Riddled With Life

by Marlene Zuk

I am usually such a curmudgeonly review that I delight in the opportunity to rave about this book. It’s great! For me the greatest strength of the book is the quality of the writing: Marlene Zuk really knows how to turn a cute phrase, and her humor on a subject as yucky as parasitology is knee-slapping. I very much hope to see more work from this scientist: this lady can write!

I’ll not be presenting a proper review of the book; instead, I’ll merely present some of the lessons that it taught me. First and most important is the idea that we just can’t win against the various pathogens that are always nibbling away at us. There are a few special exceptions: we appear to have achieved victory over smallpox — for the moment. While that disease has disappeared from view, we will never be absolutely certain that it’s gone forever. It’s merely gone for now.

But while we can rarely win, we can certainly prevent them from winning, and that’s the best that we can hope for. Every action we take to foil them will be countered by some evolutionary adjustment on their part to overcome our latest advance. In other words, the war against pathogens will never end; we’ll reduce the casualties we suffer, but we’ll have occasional setbacks in the form of new diseases (AIDS, SARS) and new variations on old diseases (Ebola, flu, the common cold) — which we’ll eventually respond to. Think of it this way: our weapons are devised in research laboratories around the world, but their weapons are devised through trial and error carried out trillions of times per year in the genetic peregrinations of each species of pathogen.

It’s also fascinating to discover just how many kinds of pathogens there are. There are lots of multicellular pathogens: worms, mosquitos, fleas, lice, and so on. Then there are the bacterial pathogens, of which there are zillions. Don’t forget viral pathogens, which range from the common cold to the increasing number of those involved in cancer. Lastly, prions are a completely new class of pathogen; they’re just big proteins that attack and replicate in specific cells, such as brain cells (this is where mad cow disease comes from). The parallels with human financial schemes are impressive: just as there are a zillion different ways to separate people from their money (some legal, some not), there are a zillion ways to feed more explicitly on people’s lifeblood. And the Internet provides another interesting parallel; now that it has become an important part of the human ecosystem, all sorts of pathogens are appearing, seeking to suck our digital blood.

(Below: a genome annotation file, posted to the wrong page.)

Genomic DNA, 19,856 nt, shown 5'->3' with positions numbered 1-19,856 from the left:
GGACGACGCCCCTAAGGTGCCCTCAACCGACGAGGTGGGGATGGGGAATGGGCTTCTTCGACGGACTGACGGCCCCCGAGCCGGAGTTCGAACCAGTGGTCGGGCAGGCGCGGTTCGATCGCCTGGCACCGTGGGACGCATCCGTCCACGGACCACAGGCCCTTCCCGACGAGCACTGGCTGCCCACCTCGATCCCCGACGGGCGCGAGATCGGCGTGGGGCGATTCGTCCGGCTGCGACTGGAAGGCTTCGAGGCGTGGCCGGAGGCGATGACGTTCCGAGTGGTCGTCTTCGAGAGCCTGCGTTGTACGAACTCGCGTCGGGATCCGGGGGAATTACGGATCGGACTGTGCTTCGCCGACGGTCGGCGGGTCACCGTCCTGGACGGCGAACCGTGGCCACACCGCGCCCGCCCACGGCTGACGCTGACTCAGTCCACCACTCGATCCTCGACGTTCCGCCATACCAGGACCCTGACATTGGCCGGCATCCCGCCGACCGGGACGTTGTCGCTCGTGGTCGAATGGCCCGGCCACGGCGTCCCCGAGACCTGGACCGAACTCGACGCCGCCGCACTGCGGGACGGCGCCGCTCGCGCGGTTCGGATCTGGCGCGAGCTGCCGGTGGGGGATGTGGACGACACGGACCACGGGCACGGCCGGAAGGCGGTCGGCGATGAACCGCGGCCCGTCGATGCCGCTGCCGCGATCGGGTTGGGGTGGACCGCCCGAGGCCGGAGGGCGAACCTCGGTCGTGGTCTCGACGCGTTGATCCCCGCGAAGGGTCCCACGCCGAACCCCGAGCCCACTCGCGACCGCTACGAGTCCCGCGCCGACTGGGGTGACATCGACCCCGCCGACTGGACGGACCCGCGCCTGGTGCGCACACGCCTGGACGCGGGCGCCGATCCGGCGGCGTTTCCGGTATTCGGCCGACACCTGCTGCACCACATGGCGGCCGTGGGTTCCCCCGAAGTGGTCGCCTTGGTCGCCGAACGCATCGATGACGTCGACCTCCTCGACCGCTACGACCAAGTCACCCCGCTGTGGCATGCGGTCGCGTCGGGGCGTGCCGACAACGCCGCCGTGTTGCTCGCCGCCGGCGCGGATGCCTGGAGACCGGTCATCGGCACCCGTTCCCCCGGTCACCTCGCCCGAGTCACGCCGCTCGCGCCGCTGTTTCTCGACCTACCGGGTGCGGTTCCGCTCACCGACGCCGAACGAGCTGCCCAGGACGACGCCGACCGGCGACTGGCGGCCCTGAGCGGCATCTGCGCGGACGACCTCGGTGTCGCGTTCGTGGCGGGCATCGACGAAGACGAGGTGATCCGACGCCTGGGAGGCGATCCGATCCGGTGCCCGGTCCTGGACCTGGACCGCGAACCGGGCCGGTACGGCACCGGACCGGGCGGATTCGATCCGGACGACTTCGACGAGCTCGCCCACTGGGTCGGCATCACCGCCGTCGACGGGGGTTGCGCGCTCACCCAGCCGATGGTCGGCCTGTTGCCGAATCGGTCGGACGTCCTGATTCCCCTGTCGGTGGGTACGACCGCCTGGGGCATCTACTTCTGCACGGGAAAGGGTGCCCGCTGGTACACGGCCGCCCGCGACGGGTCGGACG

Which reminds me of Dr. Zuk’s assault on a common belief: that pathogens always evolve to achieve a synergistic relationships with their hosts. This belief certainly makes sense: any pathogen that kills its host must necessarily die with the host, right? Well, no: a pathogen that kills its host but also achieves transmission to new hosts need not worry about killing the old host. There are lots of insects that plant their eggs inside a host, where the egg hatches and eats up the host, then bursts forth as a fully-grown adult all set to find hosts for its own eggs. There’s no reason at all why a pathogen must learn to co-exist with its host; if you’re good at what you do, you can dump the dead shell of your host and move on to a new victim, whether that victim be a bug, an animal, or a person’s finances. And don’t forget that suicide bombers advance their meme even while dying in the process.

I particularly enjoyed her tales of ghoulishly creative strategies some pathogens employ, like the fungus that infects ladybug’s brains and makes them behave in a fashion ideally suited to the reproductive advantage of the fungus — although the ladybug’s behavior also insures its own demise. However, I was saddened that she failed to include the deliciously ghoulish tale of the fungus that attacks ants and alters their brains so that they die a miserable death perfectly suited to the reproductive interests of the fungus.

There’s lots more great stuff in this book, but I’ll stop here — I’ve got this strange itchy feeling in my lower back...